Pharma companies should start thinking about which of their drugs are made for each other, because they may soon be able to deploy multiple therapies within one capsule. Researchers at the Georgia Institute of Technology have designed a multiple-compartment gel capsule that can simultaneously deliver different types of drugs. The hydrogel capsules measure less than one micron and are prepared using a “one-pot” method, meaning the drugs would all be contained within the capsule’s hollow shell. The shell, however, is not completely empty. Tethered to the interior of the shell are temperature-sensitive polymer chains that create spatially-segregated compartments, which diffuse from the core when the microcapsule is cooled. This allows the tethered chains to act as hydrophobic drug carriers for multiple distinct drugs.

“We have demonstrated that we can make a fairly complex multi-component delivery vehicle using a relatively straightforward and scalable synthesis,” L. Andrew Lyon, a professor in the School of Chemistry and Biochemistry at Georgia Tech, said in a statement. “Additional research will need to be conducted to determine how they would best be loaded, delivered and triggered to release the drugs.”

The co-delivery of drugs has several potential advantages including synergistic effects, suppressed drug resistance, and the ability to fine tune the relative dosage of various drugs. This method of drug delivery would work particularly well for diseases such as cancer where treatment methods often use combination chemotherapy.

Lyon and Xiaobo Hu, a former visiting scholar at Georgia Tech, created the microcapsules. While Hu was a graduate student at the Research Institute of Materials Science at the South China University of Technology (SCUT) he was co-advised by Lyon and Zhen Tong of the SCUT. Funding was provided for Hu by the China Scholarship Council. —Andrew Matthius


Sure, self-image is important and all, but you can’t just discount how others perceive you—especially if you are a company trying to sell products. SDI’s Pharmaceutical Company Image 2011 study offers a comprehensive analysis of pharmaceutical company and industry image as perceived by key healthcare audiences. A total of 9,800 participants were surveyed in March and April 2011, including physicians from 27 specialties. Among those specialties are obstetricians/gynecologists and cardiologists. Four in ten OB/GYNs hold Pfizer in the highest esteem while Merck, last year’s leader, dropped to third. Warner Chilcott, which ranked fourth, called on OB/GYNs more than any other corporation during the past year. Teva Pharmaceuticals made the third most calls to OB/GYNs but didn’t rank in their top five, while Johnson & Johnson made the 17th most calls but ranked fifth overall. Pfizer also ranked first among cardiologists—who did not rank Forest Pharmaceuticals or Boehringer Ingelheim in their top five even though those two companies ranked second and fifth respectively in calls made to cardiologists. Forest, however, did rise in the ranks from 11th last year to eighth this year. Here is a look at the top five companies ranked by OB/GYNs and cardiologists. —A.M.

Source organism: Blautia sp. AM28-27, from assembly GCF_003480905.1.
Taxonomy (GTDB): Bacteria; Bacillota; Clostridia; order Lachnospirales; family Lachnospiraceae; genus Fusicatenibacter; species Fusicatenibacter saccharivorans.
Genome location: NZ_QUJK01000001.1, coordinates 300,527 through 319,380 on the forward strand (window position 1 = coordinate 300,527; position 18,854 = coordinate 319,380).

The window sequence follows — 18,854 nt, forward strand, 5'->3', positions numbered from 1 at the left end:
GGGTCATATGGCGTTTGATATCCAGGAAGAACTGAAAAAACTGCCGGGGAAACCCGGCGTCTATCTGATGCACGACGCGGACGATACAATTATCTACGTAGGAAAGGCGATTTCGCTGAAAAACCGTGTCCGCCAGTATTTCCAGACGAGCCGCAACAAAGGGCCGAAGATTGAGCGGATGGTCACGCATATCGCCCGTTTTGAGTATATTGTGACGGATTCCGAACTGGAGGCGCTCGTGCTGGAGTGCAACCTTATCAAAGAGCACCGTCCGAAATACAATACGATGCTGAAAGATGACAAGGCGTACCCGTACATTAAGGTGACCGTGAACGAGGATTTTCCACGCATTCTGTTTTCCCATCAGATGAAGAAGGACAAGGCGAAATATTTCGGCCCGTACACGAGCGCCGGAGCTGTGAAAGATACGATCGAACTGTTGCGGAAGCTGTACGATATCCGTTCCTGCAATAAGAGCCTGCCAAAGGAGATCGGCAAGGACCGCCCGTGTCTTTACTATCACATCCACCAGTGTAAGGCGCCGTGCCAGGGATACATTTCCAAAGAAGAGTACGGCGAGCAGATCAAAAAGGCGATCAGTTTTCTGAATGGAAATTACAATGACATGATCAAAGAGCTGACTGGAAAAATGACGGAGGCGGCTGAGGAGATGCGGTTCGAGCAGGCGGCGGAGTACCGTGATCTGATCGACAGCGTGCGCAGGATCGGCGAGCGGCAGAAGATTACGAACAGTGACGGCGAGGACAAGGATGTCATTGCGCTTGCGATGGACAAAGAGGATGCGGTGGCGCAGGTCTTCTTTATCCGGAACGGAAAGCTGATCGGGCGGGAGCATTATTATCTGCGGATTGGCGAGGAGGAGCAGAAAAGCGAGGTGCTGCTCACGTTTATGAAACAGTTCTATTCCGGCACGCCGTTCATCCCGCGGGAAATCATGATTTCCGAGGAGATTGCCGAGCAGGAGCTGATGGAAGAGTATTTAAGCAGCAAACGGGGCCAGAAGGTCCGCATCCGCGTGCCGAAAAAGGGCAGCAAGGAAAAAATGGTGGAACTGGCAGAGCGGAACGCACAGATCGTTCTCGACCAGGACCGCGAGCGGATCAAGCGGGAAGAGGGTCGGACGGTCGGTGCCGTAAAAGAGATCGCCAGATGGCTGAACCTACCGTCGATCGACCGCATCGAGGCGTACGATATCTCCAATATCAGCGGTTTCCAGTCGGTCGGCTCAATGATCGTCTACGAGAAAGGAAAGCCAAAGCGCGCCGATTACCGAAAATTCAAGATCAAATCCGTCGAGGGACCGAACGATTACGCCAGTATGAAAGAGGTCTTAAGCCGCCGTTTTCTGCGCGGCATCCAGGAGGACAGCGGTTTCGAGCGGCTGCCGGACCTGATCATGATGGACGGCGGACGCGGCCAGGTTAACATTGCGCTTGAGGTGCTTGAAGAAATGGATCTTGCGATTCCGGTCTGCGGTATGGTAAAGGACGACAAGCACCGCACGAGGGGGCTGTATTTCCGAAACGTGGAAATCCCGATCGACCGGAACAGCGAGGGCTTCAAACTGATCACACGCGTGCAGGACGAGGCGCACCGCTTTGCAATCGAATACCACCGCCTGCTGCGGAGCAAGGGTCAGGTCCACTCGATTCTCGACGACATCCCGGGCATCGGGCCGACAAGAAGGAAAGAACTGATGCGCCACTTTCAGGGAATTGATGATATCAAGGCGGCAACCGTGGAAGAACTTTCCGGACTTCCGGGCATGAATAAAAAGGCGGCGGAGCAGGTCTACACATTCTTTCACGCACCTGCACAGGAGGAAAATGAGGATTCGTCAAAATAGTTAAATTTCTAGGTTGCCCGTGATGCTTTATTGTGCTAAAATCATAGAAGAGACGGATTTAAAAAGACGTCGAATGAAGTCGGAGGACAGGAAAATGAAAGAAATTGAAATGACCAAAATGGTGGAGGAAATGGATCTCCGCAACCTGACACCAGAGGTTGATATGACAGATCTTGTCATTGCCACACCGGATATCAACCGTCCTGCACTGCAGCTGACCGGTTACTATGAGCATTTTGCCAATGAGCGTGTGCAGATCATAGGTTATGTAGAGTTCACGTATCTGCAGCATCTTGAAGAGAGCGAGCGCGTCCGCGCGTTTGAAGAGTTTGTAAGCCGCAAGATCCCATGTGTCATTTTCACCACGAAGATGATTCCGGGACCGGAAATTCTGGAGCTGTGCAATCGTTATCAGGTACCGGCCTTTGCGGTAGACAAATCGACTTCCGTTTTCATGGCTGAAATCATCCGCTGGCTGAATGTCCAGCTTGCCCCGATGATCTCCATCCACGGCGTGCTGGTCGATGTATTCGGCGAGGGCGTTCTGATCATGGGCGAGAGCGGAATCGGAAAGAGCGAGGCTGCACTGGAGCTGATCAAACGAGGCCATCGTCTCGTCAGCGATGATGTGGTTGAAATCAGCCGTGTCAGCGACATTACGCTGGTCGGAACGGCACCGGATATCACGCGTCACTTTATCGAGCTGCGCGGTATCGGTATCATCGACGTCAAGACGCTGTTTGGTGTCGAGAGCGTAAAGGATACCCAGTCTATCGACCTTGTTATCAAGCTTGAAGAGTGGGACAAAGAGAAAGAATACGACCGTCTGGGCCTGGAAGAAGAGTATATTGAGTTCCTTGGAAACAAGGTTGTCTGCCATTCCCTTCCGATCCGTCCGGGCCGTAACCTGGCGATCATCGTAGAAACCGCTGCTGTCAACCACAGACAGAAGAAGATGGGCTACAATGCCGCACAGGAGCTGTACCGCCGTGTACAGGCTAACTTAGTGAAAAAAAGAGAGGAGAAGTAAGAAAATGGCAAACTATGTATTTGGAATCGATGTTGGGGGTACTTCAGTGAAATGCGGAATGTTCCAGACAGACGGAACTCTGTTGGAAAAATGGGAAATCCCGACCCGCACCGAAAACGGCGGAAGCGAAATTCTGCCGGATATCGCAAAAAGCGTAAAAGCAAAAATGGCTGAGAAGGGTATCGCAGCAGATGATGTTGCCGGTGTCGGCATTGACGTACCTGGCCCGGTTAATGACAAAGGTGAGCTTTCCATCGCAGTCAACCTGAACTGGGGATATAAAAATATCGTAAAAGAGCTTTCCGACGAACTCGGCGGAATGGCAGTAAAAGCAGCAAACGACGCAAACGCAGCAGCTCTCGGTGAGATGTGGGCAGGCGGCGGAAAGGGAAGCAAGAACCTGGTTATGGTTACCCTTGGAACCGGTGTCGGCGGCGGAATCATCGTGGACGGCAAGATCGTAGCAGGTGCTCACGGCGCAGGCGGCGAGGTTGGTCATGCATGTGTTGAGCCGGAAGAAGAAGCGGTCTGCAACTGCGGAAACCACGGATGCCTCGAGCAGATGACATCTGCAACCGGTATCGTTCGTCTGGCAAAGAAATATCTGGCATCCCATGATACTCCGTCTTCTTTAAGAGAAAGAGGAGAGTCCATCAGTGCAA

The recipe for a man-made trachea, or windpipe, is quite simple. Start with a glass tube, use some spongy plastic to give it the right shape, spin it like a rotisserie chicken while dripping on some yummy stem cells, add a little bit of growth hormone for taste, let everything marinate for two days, then insert into the patient and listen to him breathe. Best of all— this new organ can be ready in less than two weeks.